Cooking with Pedro J Torres
It all began as a boy, he would help his Abuela prepare dishes. Pedro J Torres would help her soak the maize grains, peel them, and ground the grains in a large mortar known as a pilón to help make the dough for the arepa.
Typically in eastern Venezuela, the most common variety of an arepa is usually between three to eight inches wide and 3/4 inch of an inch think.
Pedro J Torres was fond of larger arepas, which are made with either white or yellow maize. A filled arepa is called an arepa rellena or a Venezuelan tostada.
Pedro Torres Cilierto is also fond of empanadas, which use corn flour dough and are fried in oil. The stuffing varies but commonly are white cheese, shredded chicken or beef.
Other types use fish, red bell peppers, caraotas, guiso, llanero, tomatoes, onions, garlic, olives, red wine, panela, and Worcestershire sauce. Oysters, shrimp, clams, and other types of seafood are also used as fillings in the coastal areas.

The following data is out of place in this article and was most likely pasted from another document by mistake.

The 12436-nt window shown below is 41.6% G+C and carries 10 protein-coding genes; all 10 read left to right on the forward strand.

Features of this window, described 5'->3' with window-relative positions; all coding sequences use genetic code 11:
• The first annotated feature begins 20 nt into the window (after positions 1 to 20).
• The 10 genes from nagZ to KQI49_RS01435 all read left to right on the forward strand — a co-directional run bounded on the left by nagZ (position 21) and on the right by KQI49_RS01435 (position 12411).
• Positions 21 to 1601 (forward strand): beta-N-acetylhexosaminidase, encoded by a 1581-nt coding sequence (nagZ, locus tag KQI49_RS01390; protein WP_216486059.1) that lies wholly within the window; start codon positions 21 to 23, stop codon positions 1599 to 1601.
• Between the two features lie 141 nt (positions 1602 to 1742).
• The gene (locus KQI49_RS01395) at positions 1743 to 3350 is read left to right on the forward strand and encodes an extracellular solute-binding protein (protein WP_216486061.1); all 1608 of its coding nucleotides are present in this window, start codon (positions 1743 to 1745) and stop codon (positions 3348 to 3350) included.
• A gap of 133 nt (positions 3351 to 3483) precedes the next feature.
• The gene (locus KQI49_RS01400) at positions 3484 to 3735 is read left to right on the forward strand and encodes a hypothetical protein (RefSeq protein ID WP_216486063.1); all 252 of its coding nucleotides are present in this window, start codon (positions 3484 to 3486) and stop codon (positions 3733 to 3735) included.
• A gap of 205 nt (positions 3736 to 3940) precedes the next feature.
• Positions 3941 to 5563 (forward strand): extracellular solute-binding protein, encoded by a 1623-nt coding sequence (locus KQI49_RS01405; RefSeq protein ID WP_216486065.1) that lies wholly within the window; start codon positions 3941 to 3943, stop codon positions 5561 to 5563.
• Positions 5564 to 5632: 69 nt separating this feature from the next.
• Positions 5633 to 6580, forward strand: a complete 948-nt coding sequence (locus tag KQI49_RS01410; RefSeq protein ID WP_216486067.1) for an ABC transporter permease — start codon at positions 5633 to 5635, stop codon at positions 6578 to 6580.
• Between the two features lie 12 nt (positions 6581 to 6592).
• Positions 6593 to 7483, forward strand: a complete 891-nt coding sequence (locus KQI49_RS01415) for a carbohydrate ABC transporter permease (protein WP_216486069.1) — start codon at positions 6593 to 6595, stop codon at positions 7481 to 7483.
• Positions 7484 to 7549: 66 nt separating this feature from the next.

An empanada filled with meat, black beans and fried ripe plantains is called empanada de pabellón. When the empanada is sliced open after deep frying, and fixed with added fillings, it is called an empanada operada.
The empanadas are eaten at any time of the day, but are usually consumed as a breakfast, and are frequently served with hot sauce. In order to distinguish the types of empanadas in Venezuela, it is common to call those made with a wheat flour-based dough (or pastry) and baked empanada Chilena; Venezuelan empanadas are made with a corn flour-based dough.